"When all is said and done, the weather and love are the two elements
about which one can never be sure."
Today is the ides of March. The term "ides" refers to an event in a lunar calendar; the "ides" marked a full moon and noted the 15th of the month in March, May, July, and October, and the 13th in the other eight months. But when the lunar calendar became different than the monthly calendar, and the full moon was no longer always on the 13th or the 15th, the phrase went out of use. Two thousand and fifty-five years ago on this day, in 44 B.C., the Roman emperor Julius Caesar was stabbed to death by senators who called themselves the Liberatores (Liberators) and claimed they were preserving the integrity of the Roman system. In modern usage, it was Shakespeare who popularized the phrase "the ides of March" in his play Julius Caesar. Caesar is in front of a crowd of people, and he says, "Who is it in the press that calls on me? / I hear a tongue shriller than all the music / Cry 'Caesar!' Speak; Caesar is turn'd to hear." And a soothsayer replies, "Beware the ides of March."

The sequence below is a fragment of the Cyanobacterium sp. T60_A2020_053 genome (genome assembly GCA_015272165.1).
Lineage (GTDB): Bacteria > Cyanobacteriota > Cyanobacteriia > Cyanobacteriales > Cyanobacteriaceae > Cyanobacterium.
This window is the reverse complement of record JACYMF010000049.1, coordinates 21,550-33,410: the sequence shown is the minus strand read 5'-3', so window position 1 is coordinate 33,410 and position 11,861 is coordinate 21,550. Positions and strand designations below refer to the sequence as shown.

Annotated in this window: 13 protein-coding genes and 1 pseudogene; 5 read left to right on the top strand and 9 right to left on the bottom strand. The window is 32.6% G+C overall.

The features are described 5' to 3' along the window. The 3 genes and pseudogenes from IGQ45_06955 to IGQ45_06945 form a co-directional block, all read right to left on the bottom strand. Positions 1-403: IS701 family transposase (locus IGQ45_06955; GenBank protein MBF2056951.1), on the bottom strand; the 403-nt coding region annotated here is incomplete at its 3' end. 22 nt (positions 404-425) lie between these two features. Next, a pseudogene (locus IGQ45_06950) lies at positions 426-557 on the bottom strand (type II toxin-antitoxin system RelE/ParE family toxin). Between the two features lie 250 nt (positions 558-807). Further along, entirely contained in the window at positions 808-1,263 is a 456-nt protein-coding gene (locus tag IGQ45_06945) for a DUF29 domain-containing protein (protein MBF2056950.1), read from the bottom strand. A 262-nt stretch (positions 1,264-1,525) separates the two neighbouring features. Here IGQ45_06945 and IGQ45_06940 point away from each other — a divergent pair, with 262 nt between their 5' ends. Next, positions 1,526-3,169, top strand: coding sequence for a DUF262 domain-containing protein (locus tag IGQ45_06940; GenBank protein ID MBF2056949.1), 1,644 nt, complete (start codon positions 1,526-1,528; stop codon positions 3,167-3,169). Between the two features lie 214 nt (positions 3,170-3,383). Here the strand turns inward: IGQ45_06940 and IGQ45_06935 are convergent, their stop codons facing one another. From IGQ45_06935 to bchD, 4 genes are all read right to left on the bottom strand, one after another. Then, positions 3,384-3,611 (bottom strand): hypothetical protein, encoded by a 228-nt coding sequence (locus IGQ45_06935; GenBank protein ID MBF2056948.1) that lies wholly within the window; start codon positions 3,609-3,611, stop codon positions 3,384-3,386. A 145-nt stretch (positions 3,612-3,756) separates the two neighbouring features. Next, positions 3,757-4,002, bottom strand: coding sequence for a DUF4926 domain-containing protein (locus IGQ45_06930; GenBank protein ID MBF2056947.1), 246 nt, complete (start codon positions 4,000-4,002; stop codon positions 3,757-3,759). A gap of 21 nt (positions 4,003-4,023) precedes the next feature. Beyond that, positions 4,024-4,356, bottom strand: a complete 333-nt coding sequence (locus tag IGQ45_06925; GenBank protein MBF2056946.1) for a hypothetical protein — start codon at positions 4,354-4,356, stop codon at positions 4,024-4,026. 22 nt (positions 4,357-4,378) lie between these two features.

FROM THE WRITERS ALMANAC
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